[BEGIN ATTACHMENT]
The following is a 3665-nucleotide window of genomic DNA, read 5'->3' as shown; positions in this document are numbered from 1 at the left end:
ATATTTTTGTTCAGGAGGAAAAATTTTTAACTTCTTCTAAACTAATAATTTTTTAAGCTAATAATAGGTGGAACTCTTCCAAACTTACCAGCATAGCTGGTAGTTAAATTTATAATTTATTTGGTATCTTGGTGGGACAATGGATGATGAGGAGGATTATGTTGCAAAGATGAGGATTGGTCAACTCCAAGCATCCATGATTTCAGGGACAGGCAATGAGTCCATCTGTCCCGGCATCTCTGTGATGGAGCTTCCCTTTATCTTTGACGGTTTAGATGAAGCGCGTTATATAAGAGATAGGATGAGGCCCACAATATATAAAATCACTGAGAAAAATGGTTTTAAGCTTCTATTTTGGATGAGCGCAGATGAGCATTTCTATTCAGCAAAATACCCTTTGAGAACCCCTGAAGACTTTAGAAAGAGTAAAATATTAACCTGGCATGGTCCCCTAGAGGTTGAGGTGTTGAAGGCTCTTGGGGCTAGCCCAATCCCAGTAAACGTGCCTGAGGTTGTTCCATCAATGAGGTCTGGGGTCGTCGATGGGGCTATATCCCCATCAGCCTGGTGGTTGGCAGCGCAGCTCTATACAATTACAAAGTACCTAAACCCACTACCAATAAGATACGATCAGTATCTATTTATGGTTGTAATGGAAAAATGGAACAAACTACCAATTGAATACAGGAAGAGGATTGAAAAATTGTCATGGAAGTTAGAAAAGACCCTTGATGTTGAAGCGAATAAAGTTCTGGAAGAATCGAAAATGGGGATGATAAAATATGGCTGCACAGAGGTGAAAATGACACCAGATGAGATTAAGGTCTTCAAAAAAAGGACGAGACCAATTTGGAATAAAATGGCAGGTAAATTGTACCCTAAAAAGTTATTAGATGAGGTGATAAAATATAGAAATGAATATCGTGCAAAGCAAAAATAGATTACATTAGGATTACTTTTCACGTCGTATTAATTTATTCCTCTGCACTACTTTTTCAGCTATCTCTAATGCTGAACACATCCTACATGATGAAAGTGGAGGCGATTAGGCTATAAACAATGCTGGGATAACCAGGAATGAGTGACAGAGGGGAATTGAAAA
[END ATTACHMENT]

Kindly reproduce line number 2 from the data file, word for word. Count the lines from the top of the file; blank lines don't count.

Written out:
ATATTTTTGTTCAGGAGGAAAAATTTTTAACTTCTTCTAAACTAATAATTTTTTAAGCTAATAATAGGTGGAACTCTTCCAAACTTACCAGCATAGCTGGTAGTTAAATTTATAATTTATTTGGTATCTTGGTGGGACAATGGATGATGAGGAGGATTATGTTGCAAAGATGAGGATTGGTCAACTCCAAGCATCCATGATTTCAGGGACAGGCAATGAGTCCATCTGTCCCGGCATCTCTGTGATGGAGCTTCCCTTTATCTTTGACGGTTTAGATGAAGCGCGTTATATAAGAGATAGGATGAGGCCCACAATATATAAAATCACTGAGAAAAATGGTTTTAAGCTTCTATTTTGGATGAGCGCAGATGAGCATTTCTATTCAGCAAAATACCCTTTGAGAACCCCTGAAGACTTTAGAAAGAGTAAAATATTAACCTGGCATGGTCCCCTAGAGGTTGAGGTGTTGAAGGCTCTTGGGGCTAGCCCAATCCCAGTAAACGTGCCTGAGGTTGTTCCATCAATGAGGTCTGGGGTCGTCGATGGGGCTATATCCCCATCAGCCTGGTGGTTGGCAGCGCAGCTCTATACAATTACAAAGTACCTAAACCCACTACCAATAAGATACGATCAGTATCTATTTATGGTTGTAATGGAAAAATGGAACAAACTACCAATTGAATACAGGAAGAGGATTGAAAAATTGTCATGGAAGTTAGAAAAGACCCTTGATGTTGAAGCGAATAAAGTTCTGGAAGAATCGAAAATGGGGATGATAAAATATGGCTGCACAGAGGTGAAAATGACACCAGATGAGATTAAGGTCTTCAAAAAAAGGACGAGACCAATTTGGAATAAAATGGCAGGTAAATTGTACCCTAAAAAGTTATTAGATGAGGTGATAAAATATAGAAATGAATATCGTGCAAAGCAAAAATAGATTACATTAGGATTACTTTTCACGTCGTATTAATTTATTCCTCTGCACTACTTTTTCAGCTATCTCTAATGCTGAACACATCCTACATGATGAAAGTGGAGGCGATTAGGCTATAAACAATGCTGGGATAACCAGGAATGAGTGACAGAGGGGAATTGAAAA